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Neurosurgery. 1991 Aug;29(2):291-4.

Dissecting aneurysm of the posterior cerebral artery: spontaneous resolution.

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Department of Neurosurgery, Virgen de la Vega Hospital, Salamanca, Spain.


Dissecting aneurysms of the intracranial arteries display vascular pathological features that appear sporadically, generally affecting young adults. The clinical features of this condition may involve both ischemic episodes and hemorrhages. Posterior circulation is affected less than the rest of the intracranial arteries, and it is extremely rare to find the posterior cerebral arteries only affected. Mortality is high in patients where the lesion is located in the posterior intracranial circulation, although dissecting aneurysms limited to the posterior cerebral arteries may, to a certain extent, be benign. We report the case of a young woman with ischemia in the territory of the posterior cerebral artery that occurred subsequent to a dissecting aneurysm that resolved spontaneously to a complete remission, both clinically and as demonstrated by angiography. A review of the literature is made, analyzing the pathogenic, clinical, angiographic, and therapeutic characteristics of such lesions.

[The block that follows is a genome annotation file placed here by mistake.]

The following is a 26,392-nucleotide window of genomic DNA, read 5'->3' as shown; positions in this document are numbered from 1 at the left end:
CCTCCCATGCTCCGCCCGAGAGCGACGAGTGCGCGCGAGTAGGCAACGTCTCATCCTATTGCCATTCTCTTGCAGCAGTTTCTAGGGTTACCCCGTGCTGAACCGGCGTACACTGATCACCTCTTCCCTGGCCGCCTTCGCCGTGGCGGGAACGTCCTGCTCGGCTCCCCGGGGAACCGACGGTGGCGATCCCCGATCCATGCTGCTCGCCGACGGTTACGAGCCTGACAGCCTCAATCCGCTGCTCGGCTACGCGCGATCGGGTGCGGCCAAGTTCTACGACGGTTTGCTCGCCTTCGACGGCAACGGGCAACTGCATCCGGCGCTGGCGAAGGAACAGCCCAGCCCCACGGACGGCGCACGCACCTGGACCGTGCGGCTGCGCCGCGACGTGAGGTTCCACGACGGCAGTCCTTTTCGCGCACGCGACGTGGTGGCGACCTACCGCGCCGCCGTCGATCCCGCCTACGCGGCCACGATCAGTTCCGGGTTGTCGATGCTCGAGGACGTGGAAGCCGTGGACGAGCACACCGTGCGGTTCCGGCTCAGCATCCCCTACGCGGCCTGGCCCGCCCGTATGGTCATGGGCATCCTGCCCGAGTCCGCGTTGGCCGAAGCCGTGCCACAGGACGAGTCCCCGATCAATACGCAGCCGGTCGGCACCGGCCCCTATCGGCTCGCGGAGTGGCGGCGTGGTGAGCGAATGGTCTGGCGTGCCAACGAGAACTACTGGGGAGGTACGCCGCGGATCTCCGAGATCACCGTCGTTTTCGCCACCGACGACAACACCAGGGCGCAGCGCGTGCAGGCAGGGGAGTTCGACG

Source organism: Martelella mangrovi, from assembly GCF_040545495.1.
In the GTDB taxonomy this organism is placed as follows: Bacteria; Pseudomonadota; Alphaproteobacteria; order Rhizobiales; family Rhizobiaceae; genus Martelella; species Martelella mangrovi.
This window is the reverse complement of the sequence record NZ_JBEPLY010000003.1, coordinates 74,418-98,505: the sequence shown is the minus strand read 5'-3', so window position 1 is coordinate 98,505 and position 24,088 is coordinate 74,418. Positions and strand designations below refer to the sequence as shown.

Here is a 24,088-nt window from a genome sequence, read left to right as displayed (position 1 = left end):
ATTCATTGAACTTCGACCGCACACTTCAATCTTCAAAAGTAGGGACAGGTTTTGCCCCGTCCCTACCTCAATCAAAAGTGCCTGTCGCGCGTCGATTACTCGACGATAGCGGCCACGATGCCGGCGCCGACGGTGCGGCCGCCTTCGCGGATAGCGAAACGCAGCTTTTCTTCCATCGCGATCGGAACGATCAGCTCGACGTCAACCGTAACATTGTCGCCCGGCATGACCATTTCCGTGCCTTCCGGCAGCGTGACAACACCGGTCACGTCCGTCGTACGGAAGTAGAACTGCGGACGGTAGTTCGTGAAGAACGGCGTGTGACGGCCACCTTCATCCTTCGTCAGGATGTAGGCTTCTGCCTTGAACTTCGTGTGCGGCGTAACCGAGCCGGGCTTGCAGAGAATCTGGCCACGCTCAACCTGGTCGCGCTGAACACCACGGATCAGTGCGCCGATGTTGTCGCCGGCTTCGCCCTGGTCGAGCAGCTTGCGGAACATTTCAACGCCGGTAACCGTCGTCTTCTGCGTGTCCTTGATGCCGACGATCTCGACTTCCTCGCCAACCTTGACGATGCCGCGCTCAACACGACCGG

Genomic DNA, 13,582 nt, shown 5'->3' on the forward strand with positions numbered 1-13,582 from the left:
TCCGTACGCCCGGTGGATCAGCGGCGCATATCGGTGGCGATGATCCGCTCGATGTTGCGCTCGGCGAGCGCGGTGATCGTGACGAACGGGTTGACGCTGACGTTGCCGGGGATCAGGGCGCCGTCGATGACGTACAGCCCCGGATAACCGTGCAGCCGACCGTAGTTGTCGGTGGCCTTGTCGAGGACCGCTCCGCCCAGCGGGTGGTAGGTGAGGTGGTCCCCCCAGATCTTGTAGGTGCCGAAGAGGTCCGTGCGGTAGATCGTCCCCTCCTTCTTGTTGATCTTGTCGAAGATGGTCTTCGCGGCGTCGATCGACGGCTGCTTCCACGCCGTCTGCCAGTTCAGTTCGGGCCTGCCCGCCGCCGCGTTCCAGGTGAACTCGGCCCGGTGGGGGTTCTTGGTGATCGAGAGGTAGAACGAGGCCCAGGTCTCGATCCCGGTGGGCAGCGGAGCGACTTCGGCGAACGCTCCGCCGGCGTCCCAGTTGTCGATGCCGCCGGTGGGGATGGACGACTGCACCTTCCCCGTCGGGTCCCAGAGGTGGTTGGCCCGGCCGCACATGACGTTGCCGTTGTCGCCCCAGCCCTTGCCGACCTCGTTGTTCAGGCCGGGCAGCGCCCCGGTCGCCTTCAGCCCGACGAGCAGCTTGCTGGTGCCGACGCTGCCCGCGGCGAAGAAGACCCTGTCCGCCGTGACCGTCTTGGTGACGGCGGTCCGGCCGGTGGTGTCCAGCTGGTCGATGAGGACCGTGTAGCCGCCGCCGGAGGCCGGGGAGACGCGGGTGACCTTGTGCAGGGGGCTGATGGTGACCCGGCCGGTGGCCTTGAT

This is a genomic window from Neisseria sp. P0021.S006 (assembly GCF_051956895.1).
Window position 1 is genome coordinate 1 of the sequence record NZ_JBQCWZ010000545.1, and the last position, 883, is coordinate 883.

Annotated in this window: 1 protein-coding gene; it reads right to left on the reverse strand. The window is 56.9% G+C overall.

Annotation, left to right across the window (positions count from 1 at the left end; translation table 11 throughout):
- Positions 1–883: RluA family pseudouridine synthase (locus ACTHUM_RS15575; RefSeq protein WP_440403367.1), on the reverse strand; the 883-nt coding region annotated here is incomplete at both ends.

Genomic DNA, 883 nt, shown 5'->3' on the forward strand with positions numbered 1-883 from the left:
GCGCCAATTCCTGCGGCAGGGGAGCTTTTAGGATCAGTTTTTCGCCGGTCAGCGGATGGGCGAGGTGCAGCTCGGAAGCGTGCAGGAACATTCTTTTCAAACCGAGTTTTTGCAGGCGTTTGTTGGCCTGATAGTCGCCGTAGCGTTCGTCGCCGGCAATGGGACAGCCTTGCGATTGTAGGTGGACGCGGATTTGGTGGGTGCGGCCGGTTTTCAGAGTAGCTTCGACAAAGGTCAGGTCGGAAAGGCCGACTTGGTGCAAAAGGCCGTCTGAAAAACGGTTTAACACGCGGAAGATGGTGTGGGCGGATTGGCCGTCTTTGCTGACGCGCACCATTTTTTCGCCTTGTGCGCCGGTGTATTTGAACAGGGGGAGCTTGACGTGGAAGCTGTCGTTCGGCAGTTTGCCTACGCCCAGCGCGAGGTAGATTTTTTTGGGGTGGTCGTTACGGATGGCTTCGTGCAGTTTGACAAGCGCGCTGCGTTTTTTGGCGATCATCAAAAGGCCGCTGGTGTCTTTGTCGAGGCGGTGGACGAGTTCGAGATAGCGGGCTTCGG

[Indexed for MEDLINE]

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